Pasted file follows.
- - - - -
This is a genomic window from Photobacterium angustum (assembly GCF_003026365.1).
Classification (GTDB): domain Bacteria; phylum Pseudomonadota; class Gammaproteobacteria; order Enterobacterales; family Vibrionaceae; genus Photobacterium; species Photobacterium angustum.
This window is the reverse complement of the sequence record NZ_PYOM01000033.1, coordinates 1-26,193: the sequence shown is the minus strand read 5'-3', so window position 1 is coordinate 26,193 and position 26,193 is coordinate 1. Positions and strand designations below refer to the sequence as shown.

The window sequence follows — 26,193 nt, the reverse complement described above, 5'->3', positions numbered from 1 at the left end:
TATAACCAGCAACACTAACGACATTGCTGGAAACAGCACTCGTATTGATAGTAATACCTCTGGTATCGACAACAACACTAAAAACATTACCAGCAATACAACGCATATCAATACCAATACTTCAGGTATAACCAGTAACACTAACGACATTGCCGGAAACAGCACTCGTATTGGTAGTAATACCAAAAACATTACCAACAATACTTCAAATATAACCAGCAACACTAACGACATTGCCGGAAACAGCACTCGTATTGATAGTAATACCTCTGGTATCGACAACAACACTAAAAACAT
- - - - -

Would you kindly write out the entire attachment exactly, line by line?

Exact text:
This is a genomic window from Photobacterium angustum (assembly GCF_003026365.1).
Classification (GTDB): domain Bacteria; phylum Pseudomonadota; class Gammaproteobacteria; order Enterobacterales; family Vibrionaceae; genus Photobacterium; species Photobacterium angustum.
This window is the reverse complement of the sequence record NZ_PYOM01000033.1, coordinates 1-26,193: the sequence shown is the minus strand read 5'-3', so window position 1 is coordinate 26,193 and position 26,193 is coordinate 1. Positions and strand designations below refer to the sequence as shown.

The window sequence follows — 26,193 nt, the reverse complement described above, 5'->3', positions numbered from 1 at the left end:
TATAACCAGCAACACTAACGACATTGCTGGAAACAGCACTCGTATTGATAGTAATACCTCTGGTATCGACAACAACACTAAAAACATTACCAGCAATACAACGCATATCAATACCAATACTTCAGGTATAACCAGTAACACTAACGACATTGCCGGAAACAGCACTCGTATTGGTAGTAATACCAAAAACATTACCAACAATACTTCAAATATAACCAGCAACACTAACGACATTGCCGGAAACAGCACTCGTATTGATAGTAATACCTCTGGTATCGACAACAACACTAAAAACAT